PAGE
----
Innovation & Design

Making Innovation Matter


The magic lies in how it's managed, and that must come from the very top of the company

In a recent series of TV ads, Post Cereals declares that it put the "no" in "innovation" by refusing to alter the 118-year-old recipe for its Shredded Wheat cereal. "We're doing the right thing—nothing," proclaims one of the ads. In another ad, Frank Druffel, the fictional CEO, enthusiastically hires a job candidate to lead product development because the candidate has no skills or experience and can therefore be trusted not to change a thing. It's funny stuff, and probably the right move for a basic food product. Whether intentionally or not, the ad taps an undercurrent of skepticism that I hear from time to time about whether innovation might just be overrated. The question, however, is not whether innovation matters, but how to make it matter more. Creativity, by itself, is not enough. As I've previously written in this space, inventions that aren't commercialized—no matter how creative—remain inventions, not innovations. To be commercial, an invention needs to matter enough to a customer to be worth paying for. And what matters to most customers is not the invention itself but what job it enables them to do that they couldn't do, or do well enough, before. The microwave, for example, when it was first introduced, was a terrible oven, but it was fantastic defroster—and to many customers it was worth quite a lot to be able to keep food safe in the freezer until moments before they cooked dinner rather than have to think about it the morning or the night before. When Enough Is Enough

Companies that get innovation wrong usually do so in one of two ways: They don't go far enough in nailing the "job-to-be-done," or they go too far, tacking on bells and whistles that customers don't value. Business history is littered with examples of innovations that went too far. Think of the Concorde, a supersonic transport that could take passengers from New York to Paris in half the time of the next fastest airliner. It was a marvel of aeronautical engineering, but apparently, unlike the microwave, the time saved was not worth the price needed to make it profitable, and only 20 were ever built. Or consider the Segway, the two-wheeled, self-balancing vehicle that was supposed to revolutionize personal transportation but that almost 10 years after its introduction seems not to solve any job many people need to do and so remains a niche product for highly specialized uses. The current rush to produce 3D television sets could be the next such miscalculation: It remains to be seen whether large numbers of customers want 3D so badly that they will replace their expensive HD models so soon after replacing their old units. Often companies go too far because they battle with competitors over marginal differences instead of concentrating on what customers really value, opening up opportunities for new players to step into the void. Think, for example, of the way Boeing (BA) and Airbus (EAD) have been one-upping each other with progressively bigger, more expensive, and longer-range aircraft, while Embraer (ERJ) and Bombardier (BBD/A:CN) outflanked both of them with small regional jets. It's that kind of thing, I suspect, that gives innovation a bad name. Stuck in a Rut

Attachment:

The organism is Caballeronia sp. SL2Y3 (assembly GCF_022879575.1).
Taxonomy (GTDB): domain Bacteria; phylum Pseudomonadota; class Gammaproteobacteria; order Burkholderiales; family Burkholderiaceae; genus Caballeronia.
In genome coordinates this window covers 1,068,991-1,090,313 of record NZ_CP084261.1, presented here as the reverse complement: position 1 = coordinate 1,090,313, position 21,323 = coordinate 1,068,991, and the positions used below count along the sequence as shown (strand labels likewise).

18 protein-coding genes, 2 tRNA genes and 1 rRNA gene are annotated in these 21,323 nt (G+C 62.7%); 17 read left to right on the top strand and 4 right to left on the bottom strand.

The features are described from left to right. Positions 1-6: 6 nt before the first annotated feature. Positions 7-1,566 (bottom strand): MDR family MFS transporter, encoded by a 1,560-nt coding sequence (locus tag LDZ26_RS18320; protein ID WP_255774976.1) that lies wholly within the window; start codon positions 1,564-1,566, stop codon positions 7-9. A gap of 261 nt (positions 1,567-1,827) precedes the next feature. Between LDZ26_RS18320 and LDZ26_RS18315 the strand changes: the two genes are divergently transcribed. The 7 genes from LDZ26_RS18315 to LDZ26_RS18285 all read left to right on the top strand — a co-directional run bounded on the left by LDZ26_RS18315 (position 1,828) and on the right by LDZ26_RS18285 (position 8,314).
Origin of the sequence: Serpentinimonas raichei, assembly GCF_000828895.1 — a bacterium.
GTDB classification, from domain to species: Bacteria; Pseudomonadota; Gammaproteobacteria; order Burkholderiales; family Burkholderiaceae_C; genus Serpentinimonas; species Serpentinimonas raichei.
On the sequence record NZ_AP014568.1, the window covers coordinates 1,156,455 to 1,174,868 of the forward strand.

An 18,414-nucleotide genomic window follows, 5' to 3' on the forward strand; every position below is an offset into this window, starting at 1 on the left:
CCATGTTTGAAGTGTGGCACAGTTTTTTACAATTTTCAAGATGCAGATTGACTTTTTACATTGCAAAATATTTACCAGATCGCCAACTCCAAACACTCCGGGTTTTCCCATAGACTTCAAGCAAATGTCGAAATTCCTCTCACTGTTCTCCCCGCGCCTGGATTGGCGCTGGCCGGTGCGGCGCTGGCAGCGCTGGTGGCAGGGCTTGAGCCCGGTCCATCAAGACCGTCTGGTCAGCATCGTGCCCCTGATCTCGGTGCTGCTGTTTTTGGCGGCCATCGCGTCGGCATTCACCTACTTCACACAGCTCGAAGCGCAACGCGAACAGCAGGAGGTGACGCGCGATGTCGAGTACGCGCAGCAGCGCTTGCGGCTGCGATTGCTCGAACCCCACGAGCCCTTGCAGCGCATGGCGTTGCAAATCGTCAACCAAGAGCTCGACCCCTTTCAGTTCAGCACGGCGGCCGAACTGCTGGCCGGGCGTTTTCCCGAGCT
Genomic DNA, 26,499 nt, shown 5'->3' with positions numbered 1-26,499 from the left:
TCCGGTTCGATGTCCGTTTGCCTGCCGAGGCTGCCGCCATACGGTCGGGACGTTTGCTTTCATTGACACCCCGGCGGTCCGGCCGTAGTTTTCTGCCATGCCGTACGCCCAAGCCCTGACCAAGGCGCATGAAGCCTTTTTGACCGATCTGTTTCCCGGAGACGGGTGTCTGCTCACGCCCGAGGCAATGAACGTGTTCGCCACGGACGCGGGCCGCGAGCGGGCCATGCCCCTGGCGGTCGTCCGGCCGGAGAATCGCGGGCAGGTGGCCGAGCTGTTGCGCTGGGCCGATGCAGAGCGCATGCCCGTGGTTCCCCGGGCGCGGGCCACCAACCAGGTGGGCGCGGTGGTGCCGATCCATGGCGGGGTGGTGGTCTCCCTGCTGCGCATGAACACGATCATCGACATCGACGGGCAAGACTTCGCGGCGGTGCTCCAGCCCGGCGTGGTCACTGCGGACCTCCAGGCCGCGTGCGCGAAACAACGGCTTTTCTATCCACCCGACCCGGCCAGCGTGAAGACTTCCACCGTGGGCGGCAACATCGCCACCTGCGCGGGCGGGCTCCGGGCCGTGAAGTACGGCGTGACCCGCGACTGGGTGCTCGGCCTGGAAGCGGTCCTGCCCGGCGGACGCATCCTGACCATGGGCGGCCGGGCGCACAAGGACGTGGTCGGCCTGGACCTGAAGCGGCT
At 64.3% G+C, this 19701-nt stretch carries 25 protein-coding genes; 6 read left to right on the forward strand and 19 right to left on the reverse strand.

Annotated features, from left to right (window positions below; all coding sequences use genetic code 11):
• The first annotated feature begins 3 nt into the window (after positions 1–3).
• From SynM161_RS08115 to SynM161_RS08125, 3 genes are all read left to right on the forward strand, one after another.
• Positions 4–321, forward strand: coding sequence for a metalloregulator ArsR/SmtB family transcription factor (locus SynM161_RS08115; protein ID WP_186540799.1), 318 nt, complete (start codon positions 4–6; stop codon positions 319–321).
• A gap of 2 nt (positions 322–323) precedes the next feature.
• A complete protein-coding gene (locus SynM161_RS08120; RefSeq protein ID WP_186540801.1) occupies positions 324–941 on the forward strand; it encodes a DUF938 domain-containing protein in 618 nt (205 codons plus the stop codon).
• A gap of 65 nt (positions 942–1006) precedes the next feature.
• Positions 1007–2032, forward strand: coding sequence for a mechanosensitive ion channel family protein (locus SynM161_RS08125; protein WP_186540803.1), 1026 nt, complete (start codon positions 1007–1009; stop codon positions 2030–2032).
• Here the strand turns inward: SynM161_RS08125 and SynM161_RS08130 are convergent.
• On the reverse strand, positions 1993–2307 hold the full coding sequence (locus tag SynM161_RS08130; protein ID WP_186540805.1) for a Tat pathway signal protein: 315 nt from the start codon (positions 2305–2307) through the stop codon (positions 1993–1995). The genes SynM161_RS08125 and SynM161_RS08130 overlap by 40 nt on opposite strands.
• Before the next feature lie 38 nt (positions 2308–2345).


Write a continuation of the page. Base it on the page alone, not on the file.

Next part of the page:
But business history is also littered with examples of venerable companies that didn't go far enough—think of the typewriter companies, like Underwood and Smith Corona, that were century-old names when word processors first appeared.